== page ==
One of the things I was taught in English graduate school was never to grade papers using red ink. Students don’t respond well to the color red, I was told — it’s intimidating. I always thought this was a little far-fetched, and my instructors couldn’t offer a peer-reviewed journal article that definitively answered the question of whether red ink was harmful.
There is some research on the question of whether red is harmful in an academic setting — but it’s inconclusive, with some studies showing harm and others appearing to show a benefit to the color red. For decades, there has been a theoretical argument that red is arousing or threatening, but little data to back it up. A team led by Andrew Elliot argues that what little data exists is problematic. Most of the studies on color suffer from flaws. In many cases, the experimenter was aware of the color condition, and so may have biased research subjects with actions that were themselves seen as intimidating or threatening.
One seemingly contradictory study that found athletes performed better while wearing red could be explained in two ways: either red improves performance because athletes wearing the color win more frequently, or red impairs performance of competitors facing athletes wearing red.
I’m going to talk about Elliot et al.’s study, but first I thought I’d try a little poll. Do CogDaily readers avoid the color red in their workspace? Hide all your windows and look at your desktop background. What’s the dominant color in the picture?
If your desktop doesn’t include any of those colors, just pick the closest one. We’ll soon see if your responses bear any relation to the study results.
Now, on to the study. After a series of six experiments, Elliot’s team arrived at the astonishing conclusion that a brief exposure to the color red does indeed impair performance on several different types of tests. Let’s break down their methods:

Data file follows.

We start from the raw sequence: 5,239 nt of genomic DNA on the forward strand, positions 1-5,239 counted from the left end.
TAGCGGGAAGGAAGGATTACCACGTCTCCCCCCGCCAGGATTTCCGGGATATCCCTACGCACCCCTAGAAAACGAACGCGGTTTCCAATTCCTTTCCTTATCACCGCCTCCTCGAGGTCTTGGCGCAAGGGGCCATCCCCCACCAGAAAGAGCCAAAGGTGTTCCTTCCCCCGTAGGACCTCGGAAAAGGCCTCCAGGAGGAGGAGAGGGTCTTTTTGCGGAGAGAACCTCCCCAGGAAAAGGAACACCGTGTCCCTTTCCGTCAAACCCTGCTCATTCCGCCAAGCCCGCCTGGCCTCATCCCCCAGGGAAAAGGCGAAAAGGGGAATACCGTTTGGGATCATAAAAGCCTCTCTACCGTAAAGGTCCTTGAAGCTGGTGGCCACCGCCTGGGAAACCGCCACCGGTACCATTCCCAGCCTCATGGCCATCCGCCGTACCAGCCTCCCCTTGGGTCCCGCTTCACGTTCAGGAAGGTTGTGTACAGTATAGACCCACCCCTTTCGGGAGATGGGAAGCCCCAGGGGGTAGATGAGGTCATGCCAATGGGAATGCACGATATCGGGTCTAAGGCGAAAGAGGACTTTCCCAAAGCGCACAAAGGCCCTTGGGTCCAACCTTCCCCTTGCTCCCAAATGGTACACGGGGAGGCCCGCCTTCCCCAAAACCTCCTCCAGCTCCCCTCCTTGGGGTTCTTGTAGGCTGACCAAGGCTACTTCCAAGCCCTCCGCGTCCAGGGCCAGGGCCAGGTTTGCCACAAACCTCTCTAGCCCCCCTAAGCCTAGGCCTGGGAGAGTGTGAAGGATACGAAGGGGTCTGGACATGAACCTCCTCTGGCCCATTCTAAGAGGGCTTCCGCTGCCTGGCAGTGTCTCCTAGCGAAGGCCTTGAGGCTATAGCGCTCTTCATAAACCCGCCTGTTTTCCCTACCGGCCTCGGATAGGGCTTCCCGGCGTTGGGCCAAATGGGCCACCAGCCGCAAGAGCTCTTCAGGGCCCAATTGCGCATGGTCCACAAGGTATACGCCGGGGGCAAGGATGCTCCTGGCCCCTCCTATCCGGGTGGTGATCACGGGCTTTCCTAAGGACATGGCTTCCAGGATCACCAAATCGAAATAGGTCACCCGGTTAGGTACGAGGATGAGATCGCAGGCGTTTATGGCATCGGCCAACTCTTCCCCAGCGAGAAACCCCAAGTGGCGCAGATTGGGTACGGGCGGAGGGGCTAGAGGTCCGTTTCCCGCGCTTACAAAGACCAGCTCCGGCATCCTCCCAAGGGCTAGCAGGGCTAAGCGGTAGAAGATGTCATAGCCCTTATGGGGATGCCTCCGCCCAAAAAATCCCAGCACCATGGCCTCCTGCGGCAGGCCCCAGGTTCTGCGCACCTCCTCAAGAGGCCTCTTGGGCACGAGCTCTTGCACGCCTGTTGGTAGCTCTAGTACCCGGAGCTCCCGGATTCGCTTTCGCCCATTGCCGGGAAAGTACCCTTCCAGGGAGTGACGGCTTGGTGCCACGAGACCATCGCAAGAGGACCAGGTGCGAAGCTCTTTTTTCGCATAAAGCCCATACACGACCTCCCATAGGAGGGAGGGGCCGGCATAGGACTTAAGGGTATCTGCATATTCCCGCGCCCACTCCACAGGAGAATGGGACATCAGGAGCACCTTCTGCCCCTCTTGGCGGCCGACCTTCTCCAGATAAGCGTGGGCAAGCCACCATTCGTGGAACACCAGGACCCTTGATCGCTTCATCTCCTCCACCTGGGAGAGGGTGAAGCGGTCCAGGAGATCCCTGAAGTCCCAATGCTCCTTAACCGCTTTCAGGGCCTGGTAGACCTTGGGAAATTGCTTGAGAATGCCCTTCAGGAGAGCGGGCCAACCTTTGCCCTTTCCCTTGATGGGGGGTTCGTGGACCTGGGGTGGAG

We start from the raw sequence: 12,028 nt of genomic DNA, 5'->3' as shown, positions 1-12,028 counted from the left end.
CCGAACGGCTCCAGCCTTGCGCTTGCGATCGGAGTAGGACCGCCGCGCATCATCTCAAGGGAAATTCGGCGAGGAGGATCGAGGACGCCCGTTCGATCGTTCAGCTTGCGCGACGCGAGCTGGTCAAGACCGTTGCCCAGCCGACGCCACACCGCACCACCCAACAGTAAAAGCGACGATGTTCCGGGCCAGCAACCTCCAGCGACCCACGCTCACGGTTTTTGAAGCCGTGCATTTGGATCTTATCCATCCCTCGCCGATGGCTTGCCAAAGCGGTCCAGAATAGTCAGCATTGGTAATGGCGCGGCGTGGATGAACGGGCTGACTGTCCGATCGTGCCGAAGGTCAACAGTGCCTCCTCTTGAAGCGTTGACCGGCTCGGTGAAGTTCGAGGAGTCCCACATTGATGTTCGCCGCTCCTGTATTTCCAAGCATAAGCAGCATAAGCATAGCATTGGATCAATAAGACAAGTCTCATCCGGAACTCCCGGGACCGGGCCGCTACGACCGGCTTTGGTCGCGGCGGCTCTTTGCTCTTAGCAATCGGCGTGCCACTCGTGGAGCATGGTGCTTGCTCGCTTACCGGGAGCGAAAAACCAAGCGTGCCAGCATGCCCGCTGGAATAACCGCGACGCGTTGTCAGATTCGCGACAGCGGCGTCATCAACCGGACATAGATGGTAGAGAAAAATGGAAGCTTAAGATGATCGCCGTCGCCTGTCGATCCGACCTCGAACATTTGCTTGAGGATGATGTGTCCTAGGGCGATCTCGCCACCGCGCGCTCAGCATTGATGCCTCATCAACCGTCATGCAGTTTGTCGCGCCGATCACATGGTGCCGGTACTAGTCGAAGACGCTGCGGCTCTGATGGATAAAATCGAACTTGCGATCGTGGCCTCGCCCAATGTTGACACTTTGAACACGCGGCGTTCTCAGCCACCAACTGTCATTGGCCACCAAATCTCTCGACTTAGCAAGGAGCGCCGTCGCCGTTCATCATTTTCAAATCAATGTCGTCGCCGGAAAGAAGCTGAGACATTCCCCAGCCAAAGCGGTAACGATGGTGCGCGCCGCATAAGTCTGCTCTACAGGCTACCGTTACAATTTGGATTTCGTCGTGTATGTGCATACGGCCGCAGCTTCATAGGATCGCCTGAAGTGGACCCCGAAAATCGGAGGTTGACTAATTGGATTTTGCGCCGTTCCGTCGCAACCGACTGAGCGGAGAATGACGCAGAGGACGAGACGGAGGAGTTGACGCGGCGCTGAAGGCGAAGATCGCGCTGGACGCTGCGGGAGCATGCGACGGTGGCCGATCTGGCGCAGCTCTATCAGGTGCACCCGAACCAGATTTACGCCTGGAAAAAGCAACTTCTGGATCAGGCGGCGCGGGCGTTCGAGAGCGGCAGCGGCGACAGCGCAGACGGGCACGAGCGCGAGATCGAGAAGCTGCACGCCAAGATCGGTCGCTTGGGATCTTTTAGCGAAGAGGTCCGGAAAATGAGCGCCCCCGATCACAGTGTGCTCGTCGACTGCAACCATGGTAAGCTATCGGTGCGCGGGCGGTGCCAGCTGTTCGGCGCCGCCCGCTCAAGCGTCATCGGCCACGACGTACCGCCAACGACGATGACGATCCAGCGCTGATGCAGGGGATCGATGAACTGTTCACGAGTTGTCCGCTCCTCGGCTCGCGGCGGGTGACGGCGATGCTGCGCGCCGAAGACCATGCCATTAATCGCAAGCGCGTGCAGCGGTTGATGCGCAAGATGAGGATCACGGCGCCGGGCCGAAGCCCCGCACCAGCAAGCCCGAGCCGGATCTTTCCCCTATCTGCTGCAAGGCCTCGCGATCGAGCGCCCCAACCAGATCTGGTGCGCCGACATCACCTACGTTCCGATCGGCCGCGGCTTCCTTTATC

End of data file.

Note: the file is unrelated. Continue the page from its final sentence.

The first study was conducted in a lab setting in the U.S. Seventy-one college students were given five minutes to complete a practice anagram test, with fifteen different word-unscrambling problems. Next, the experimenter handed them the real test. This test had a “participant number” written in red, green, or black ink on each page — but the experimenter never saw the color. Instead, she asked the student to make sure the number was written on each page while her back was turned, then left the room for the five-minute test period. Here are the results:
As you can see, the students solved significantly fewer problems when the participant number had been written in red on each page compared to green or black. While this corresponds to just one correct answer, in the context of this test, that’s over a 20 percent difference!
The team’s second study was conducted in the German language in Germany, and involved a completely different test — the analogy section of a German IQ test. This test had 20 questions, and the procedure for controlling the color was changed. After completing a practice test, participants were given a new test booklet and asked to turn to the cover page while the experimenter turned his back to them. Here the word “Analogies” was printed in black ink, either inside a red or green box, or directly on the plain white paper. Here are those results:
Once again, nearly the identical pattern was found. In two successive experiments, this time conducted in a high school classroom, the same result was found again, with the analogy test and then with a mathematical sequencing test. In each experiment, there was a statistically significant difference between red and the other colors, but no difference between gray and green.
In these carefully controlled experiments, the researchers have demonstrated that even brief exposure to the color red does appear to impair performance in a variety of different types of tests!
Elliot’s team also believes it has determined why these results occur, and I report on those experiments in this post.
Elliot, A.J., Maier, M.A., Moller, A.C., Friedman, R., Meinhardt, J. (2007). Color and psychological functioning: The effect of red on performance attainment. Journal of Experimental Psychology: General, 136(1), 154-168. DOI: 10.1037/0096-3422.214.171.124